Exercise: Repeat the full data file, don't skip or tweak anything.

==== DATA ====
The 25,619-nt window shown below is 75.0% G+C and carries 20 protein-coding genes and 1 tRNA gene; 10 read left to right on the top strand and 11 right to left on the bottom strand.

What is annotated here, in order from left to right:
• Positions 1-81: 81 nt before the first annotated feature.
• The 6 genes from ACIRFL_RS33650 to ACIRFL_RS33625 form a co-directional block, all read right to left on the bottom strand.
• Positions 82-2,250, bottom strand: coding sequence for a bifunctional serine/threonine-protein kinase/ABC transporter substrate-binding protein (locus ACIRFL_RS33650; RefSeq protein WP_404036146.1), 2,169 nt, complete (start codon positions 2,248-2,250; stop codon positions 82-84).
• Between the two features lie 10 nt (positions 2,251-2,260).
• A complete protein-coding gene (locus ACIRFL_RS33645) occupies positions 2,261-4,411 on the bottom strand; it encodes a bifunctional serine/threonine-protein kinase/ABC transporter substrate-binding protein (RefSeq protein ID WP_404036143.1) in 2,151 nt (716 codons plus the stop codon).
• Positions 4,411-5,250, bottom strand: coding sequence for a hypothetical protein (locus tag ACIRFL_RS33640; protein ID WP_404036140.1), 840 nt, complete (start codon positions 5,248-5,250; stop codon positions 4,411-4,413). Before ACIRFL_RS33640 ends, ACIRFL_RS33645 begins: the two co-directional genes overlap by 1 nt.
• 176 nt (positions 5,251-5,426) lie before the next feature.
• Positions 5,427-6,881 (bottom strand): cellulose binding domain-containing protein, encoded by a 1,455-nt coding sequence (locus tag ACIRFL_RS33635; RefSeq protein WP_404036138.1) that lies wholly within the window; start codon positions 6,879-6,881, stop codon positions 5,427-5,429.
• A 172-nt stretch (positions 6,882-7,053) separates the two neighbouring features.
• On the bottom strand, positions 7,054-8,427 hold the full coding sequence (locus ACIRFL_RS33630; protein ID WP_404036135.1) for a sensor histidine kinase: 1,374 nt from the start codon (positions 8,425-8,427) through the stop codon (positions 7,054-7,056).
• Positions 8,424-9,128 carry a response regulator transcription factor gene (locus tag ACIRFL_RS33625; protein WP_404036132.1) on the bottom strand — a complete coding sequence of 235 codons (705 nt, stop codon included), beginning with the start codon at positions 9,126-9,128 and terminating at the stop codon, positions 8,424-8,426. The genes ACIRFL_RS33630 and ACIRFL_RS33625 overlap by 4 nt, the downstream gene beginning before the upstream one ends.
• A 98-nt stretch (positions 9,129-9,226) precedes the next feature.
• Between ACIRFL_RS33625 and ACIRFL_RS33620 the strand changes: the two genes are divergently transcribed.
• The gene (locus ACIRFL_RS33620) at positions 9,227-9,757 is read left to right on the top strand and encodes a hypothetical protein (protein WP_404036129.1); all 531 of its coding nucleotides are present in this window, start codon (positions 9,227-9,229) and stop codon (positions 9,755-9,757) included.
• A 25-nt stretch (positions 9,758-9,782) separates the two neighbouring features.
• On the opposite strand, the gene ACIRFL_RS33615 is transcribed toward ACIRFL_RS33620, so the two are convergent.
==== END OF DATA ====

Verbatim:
The 25,619-nt window shown below is 75.0% G+C and carries 20 protein-coding genes and 1 tRNA gene; 10 read left to right on the top strand and 11 right to left on the bottom strand.

What is annotated here, in order from left to right:
• Positions 1-81: 81 nt before the first annotated feature.
• The 6 genes from ACIRFL_RS33650 to ACIRFL_RS33625 form a co-directional block, all read right to left on the bottom strand.
• Positions 82-2,250, bottom strand: coding sequence for a bifunctional serine/threonine-protein kinase/ABC transporter substrate-binding protein (locus ACIRFL_RS33650; RefSeq protein WP_404036146.1), 2,169 nt, complete (start codon positions 2,248-2,250; stop codon positions 82-84).
• Between the two features lie 10 nt (positions 2,251-2,260).
• A complete protein-coding gene (locus ACIRFL_RS33645) occupies positions 2,261-4,411 on the bottom strand; it encodes a bifunctional serine/threonine-protein kinase/ABC transporter substrate-binding protein (RefSeq protein ID WP_404036143.1) in 2,151 nt (716 codons plus the stop codon).
• Positions 4,411-5,250, bottom strand: coding sequence for a hypothetical protein (locus tag ACIRFL_RS33640; protein ID WP_404036140.1), 840 nt, complete (start codon positions 5,248-5,250; stop codon positions 4,411-4,413). Before ACIRFL_RS33640 ends, ACIRFL_RS33645 begins: the two co-directional genes overlap by 1 nt.
• 176 nt (positions 5,251-5,426) lie before the next feature.
• Positions 5,427-6,881 (bottom strand): cellulose binding domain-containing protein, encoded by a 1,455-nt coding sequence (locus tag ACIRFL_RS33635; RefSeq protein WP_404036138.1) that lies wholly within the window; start codon positions 6,879-6,881, stop codon positions 5,427-5,429.
• A 172-nt stretch (positions 6,882-7,053) separates the two neighbouring features.
• On the bottom strand, positions 7,054-8,427 hold the full coding sequence (locus ACIRFL_RS33630; protein ID WP_404036135.1) for a sensor histidine kinase: 1,374 nt from the start codon (positions 8,425-8,427) through the stop codon (positions 7,054-7,056).
• Positions 8,424-9,128 carry a response regulator transcription factor gene (locus tag ACIRFL_RS33625; protein WP_404036132.1) on the bottom strand — a complete coding sequence of 235 codons (705 nt, stop codon included), beginning with the start codon at positions 9,126-9,128 and terminating at the stop codon, positions 8,424-8,426. The genes ACIRFL_RS33630 and ACIRFL_RS33625 overlap by 4 nt, the downstream gene beginning before the upstream one ends.
• A 98-nt stretch (positions 9,129-9,226) precedes the next feature.
• Between ACIRFL_RS33625 and ACIRFL_RS33620 the strand changes: the two genes are divergently transcribed.
• The gene (locus ACIRFL_RS33620) at positions 9,227-9,757 is read left to right on the top strand and encodes a hypothetical protein (protein WP_404036129.1); all 531 of its coding nucleotides are present in this window, start codon (positions 9,227-9,229) and stop codon (positions 9,755-9,757) included.
• A 25-nt stretch (positions 9,758-9,782) separates the two neighbouring features.
• On the opposite strand, the gene ACIRFL_RS33615 is transcribed toward ACIRFL_RS33620, so the two are convergent.